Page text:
Happy Halloween, everyone!
"Bits and Pieces"
“Jenny?” I cried, trudging up the leaf-strewn hill. “Jenny! Are you here?”
The wind kicked up, sending leaves cascading over my tennis shoes. Briefly my left foot slipped, but I caught myself with one hand before I hit the grass. But not at the loss of my paper coffee cup, which bounced once on the grass before the top sprang off and its contents spilled out all over the ground.
“Dammit!” I screamed, staring at the steaming place on the dead grass. I had really been looking forward to that cup of coffee.
But more than that, I had been looking forward to seeing Jenny again. It had been a year since we had laid eyes on each other. I had been looking forward to this day since we had first met, on Halloween the year prior.
I pulled myself upright again and zipped up my sweatshirt against another sudden breeze. The trees in the old cemetery groaned and creaked, their damp, dead limbs protesting the movement. The breeze brought with it the smell of dead things: decaying leaves, old moss, and cold stone.
That was why I always came to the cemetery to write my breed of dark poetry; it always seemed to put me in the mood to contemplate the fruitless dichotomy of life and death.
Most people would have laughed and dismissed my work immediately at the mere phrase “fruitless dichotomy of life and death.” But not Jenny. She was one of the few people who really wanted to hear what I had written, to get to know the deeper me beneath the metaphors. Even though we had only spent that one afternoon together last year, I knew I had to see her again.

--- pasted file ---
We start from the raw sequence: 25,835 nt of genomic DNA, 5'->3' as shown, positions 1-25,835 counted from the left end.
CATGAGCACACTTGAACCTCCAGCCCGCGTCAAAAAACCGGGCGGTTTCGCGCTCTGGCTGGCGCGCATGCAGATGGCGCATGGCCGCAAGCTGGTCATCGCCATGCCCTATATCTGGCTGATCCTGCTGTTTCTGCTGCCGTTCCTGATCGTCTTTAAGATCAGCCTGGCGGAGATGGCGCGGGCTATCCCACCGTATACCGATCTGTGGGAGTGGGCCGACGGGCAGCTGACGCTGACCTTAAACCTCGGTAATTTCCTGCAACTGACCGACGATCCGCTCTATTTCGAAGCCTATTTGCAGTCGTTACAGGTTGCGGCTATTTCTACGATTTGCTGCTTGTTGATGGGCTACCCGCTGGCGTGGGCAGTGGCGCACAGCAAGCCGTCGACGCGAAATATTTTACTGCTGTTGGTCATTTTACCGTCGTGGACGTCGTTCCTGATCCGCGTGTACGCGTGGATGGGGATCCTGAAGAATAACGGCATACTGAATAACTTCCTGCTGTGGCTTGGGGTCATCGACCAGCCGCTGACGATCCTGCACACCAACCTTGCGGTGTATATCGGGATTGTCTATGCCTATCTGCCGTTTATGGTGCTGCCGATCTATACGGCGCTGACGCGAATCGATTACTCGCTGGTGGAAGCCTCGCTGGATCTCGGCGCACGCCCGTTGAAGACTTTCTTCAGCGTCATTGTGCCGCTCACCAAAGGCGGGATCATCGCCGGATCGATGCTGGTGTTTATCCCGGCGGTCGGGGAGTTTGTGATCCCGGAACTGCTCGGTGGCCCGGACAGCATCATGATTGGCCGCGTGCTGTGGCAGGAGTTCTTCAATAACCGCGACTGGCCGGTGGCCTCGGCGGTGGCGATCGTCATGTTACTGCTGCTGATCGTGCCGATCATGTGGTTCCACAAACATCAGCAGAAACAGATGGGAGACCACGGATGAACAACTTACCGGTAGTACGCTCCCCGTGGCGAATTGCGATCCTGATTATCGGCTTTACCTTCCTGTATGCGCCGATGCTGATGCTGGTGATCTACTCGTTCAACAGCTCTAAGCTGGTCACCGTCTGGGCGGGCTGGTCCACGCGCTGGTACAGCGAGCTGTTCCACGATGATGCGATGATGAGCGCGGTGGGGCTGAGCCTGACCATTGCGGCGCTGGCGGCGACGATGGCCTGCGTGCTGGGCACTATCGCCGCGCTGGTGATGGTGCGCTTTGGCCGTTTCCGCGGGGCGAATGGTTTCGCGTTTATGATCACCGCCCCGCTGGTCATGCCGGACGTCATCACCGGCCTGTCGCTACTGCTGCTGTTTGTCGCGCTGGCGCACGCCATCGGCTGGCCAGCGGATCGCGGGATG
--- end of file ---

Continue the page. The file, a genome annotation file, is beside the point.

“Jenny, are you here?” I called. “It’s me, Claire. I brought a lot of new material this year.”
I finally crested the top of the hill, the highest point in the cemetery. This was my old go-to spot, where I came every Halloween to surround myself in the macabre. Last year was the first year I had ever been joined by anyone; I had gotten lucky, in finding Jenny.
This year, I wasn’t as lucky. A skinny man sat at the base of the tree. He wore glasses that looked too big for his face, and at least three sweaters against the chill in the air. The result made him look like a turtle, poking its thin neck out from an overstuffed, puffy shell. The frock of thinning hair on the top of his head stood out at comical angles in the breeze.
“Oh, hello,” he said awkwardly, blinking two magnified, muddy-brown eyes at me from behind his glasses. “I heard you shouting. Are you looking for someone?”
As my old introversions took over, I pulled my Chicago Bulls cap down further over my face. “Oh, it’s nothing,” I lied. “I… um… I probably should be going.”
I had responded before I had even thought about what to say. I only got to see Jenny once a year; I couldn’t leave yet! But I didn’t want to sit next to that creepy-looking guy. Something about him gave me the willies. Besides, I had no idea if she would even appear if I wasn’t alone at the top of the hill.
“Oh, it’s okay,” the guy continued. “I won’t disturb you. You can sit, if you like. I’m not going to be here much longer, and I don’t want you to miss your friend.”
He was sitting in my spot. This was my fifth year in a row at the cemetery on Halloween, and my second year in a row with Jenny. It wasn’t fair that he was taking my spot.